Mr. Lako addressed South Sudanese-Canadian with passion and electrifying energy. Mr. Lako was calm, collected, affable, orator and idealistic to say the least. But above all else, he was philosophically critical and principally professional approaching he called “Dinka hegemony and genocidal regime in Juba, led by President Kiir Mayardit and his semi-educated tribal elites.”

Professor Lako is on the North America tour enlightening South Sudanese Diaspora about one chief factor which engulfed South Sudan into bloody war for almost five months. Professor Lako has educated the public of what really happened on 15th of December 2013, which led to Juba Nuer massacre, who should be held accountable and way forward resolving the crisis which claimed more than 10,000 lives and displaced 1.2 million civilians.

Besides, Mr. Lako is also on a mission destined to success at all cost, according to him. A mission focused on enlightening the Greater Equatorians both at home and Diaspora and the rest of South Sudanese who are still standing by while Kiir’s regime butchers South Sudanese Nuer in cold blood.

The meeting was organized by the South Sudanese community in Calgary but the attendees were all across Alberta. Calgary is one of the South Sudanese Diaspora hub and political hot spot in North America.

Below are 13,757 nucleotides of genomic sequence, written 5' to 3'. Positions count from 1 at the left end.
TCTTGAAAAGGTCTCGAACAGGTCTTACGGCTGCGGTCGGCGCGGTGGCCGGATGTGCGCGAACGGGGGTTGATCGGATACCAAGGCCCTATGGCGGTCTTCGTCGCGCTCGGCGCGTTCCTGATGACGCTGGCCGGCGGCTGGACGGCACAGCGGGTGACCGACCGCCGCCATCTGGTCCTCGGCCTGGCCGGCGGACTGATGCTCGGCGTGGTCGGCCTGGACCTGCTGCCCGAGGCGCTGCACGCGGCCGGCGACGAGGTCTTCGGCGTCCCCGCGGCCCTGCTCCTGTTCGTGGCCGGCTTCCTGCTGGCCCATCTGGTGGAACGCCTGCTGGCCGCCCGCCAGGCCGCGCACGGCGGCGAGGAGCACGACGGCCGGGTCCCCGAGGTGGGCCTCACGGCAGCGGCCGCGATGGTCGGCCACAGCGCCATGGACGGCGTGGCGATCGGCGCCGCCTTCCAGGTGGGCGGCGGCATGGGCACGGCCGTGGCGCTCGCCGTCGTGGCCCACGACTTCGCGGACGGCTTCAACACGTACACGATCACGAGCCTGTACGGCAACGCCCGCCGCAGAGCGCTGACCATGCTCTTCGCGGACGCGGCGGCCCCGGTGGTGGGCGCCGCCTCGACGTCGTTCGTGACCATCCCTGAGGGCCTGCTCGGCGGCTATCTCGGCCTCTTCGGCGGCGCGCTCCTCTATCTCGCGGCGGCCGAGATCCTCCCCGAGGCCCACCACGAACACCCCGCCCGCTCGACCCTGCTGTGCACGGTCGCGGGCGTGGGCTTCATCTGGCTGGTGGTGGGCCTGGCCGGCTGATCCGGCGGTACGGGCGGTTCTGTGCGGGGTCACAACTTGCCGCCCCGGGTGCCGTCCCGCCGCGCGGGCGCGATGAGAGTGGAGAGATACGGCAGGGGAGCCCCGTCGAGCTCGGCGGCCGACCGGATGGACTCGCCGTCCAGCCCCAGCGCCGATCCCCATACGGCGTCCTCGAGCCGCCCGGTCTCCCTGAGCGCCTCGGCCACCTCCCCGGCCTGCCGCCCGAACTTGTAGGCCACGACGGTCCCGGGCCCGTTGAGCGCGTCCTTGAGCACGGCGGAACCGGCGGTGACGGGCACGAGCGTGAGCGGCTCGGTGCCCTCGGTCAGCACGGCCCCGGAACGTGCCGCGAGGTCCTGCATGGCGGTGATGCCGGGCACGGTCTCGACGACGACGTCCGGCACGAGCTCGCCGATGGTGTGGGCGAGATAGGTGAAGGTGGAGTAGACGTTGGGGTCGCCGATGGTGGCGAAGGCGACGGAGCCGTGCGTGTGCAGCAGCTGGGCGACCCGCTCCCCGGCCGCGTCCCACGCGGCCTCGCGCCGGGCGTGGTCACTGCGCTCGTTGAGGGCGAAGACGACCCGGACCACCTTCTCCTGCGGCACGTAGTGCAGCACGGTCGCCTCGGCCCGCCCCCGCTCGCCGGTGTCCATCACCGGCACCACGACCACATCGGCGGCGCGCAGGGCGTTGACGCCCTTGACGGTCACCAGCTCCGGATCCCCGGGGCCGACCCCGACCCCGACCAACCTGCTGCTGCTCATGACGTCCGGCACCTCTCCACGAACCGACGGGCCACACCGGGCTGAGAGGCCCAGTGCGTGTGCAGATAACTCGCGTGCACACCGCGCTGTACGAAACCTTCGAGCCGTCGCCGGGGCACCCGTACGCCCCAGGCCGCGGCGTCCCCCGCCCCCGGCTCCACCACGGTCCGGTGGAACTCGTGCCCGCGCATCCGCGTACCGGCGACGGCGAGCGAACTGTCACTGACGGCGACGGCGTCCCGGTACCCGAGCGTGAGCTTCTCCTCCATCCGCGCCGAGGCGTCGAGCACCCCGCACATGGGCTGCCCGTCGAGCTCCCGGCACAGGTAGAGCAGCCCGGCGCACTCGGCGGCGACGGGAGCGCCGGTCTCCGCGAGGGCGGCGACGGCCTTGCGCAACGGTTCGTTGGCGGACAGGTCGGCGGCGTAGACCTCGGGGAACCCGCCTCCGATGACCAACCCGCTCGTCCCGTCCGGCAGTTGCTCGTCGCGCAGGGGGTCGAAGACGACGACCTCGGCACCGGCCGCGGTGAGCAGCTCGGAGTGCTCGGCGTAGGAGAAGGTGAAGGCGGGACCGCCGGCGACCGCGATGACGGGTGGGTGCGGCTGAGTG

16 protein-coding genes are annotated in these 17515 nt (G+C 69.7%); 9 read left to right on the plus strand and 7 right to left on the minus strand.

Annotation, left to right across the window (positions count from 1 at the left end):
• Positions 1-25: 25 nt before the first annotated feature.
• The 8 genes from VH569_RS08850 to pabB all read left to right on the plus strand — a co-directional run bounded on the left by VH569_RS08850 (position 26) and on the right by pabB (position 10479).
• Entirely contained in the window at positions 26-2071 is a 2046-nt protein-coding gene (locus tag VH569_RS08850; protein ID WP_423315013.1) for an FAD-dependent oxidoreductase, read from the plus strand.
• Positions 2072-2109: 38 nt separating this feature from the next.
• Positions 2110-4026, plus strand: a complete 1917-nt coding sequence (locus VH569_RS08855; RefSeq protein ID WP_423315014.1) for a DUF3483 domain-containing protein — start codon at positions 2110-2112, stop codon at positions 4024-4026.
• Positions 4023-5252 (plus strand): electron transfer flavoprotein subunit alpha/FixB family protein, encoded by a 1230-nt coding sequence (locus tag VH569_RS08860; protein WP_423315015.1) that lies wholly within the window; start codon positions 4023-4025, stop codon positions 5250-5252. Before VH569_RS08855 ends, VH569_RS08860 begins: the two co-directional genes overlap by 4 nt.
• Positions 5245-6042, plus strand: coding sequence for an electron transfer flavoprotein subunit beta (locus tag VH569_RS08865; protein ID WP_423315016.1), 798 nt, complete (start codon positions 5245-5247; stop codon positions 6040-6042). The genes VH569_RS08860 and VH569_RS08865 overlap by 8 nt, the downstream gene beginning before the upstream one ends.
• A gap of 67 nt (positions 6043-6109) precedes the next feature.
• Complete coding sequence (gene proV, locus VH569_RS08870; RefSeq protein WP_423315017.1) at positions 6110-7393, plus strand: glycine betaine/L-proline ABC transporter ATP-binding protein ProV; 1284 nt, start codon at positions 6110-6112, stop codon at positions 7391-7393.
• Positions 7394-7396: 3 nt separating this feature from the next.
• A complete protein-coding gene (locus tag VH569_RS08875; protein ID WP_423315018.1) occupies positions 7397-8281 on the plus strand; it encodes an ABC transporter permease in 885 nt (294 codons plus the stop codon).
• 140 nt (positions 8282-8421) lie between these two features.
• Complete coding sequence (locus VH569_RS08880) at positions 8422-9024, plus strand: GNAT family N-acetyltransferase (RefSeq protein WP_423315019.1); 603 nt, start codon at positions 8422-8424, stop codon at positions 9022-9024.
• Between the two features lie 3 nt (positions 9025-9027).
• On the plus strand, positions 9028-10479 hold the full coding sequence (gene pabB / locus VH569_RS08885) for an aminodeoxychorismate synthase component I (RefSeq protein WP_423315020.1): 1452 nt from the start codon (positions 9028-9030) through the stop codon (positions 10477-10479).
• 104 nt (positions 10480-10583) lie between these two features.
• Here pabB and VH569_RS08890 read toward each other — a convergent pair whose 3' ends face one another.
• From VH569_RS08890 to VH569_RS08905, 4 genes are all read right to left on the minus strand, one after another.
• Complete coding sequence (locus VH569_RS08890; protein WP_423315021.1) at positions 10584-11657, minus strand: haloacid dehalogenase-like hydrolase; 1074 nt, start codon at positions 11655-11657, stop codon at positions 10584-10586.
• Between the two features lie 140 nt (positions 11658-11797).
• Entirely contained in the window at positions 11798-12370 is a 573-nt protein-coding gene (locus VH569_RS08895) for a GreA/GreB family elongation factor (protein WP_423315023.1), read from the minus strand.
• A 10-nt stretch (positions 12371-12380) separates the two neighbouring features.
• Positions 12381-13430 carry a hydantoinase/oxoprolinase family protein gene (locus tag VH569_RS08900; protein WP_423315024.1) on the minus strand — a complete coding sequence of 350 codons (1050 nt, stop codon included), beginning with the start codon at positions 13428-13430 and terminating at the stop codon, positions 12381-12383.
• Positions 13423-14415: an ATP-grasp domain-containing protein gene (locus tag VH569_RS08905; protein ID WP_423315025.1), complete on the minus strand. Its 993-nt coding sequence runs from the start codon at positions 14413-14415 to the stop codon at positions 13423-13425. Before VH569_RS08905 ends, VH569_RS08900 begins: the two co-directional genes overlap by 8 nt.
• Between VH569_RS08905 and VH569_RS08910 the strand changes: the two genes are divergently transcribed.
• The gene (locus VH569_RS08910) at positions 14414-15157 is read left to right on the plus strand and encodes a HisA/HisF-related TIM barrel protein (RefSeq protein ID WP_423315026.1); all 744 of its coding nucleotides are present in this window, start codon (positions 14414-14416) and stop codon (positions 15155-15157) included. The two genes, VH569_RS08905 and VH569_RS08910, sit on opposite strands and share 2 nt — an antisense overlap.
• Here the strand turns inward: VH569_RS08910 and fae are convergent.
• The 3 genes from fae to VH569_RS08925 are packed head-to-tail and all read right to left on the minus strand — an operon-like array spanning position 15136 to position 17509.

For the past 10 years, Calgary has witnessed different protest of political strife from South Sudanese and the last demonstration staged last month was in support of Ms. Hilde Johnson, the head of the UNMISS in South Sudan.

Dr. Lako lecture was politically charged and well attended. People drove for more than 3 hours to attend the gathering. In the course lecture, everyone listen silently while the man who wholeheartedly believes that Greater Equatoria people have been “deprived militarily by Dinka led genocidal government in Juba since 2005” played nicely with the microphone and addressed the community in length.

For many, Professor Lako’s visit to Canada was a blessing and a final demise to President Kiir’s Support internationally. Professor Lako left no single stone unturned.

As he proudly stated, “Juba government is doomed to fail militarily, politically and diplomatically.”

Kiir’s regime is crippled militarily by only one tribe’s men despite ganging up with mercenaries from Uganda, JEM, SPLM–North and Egypt and the man is dead politically, as a writer paraphrase.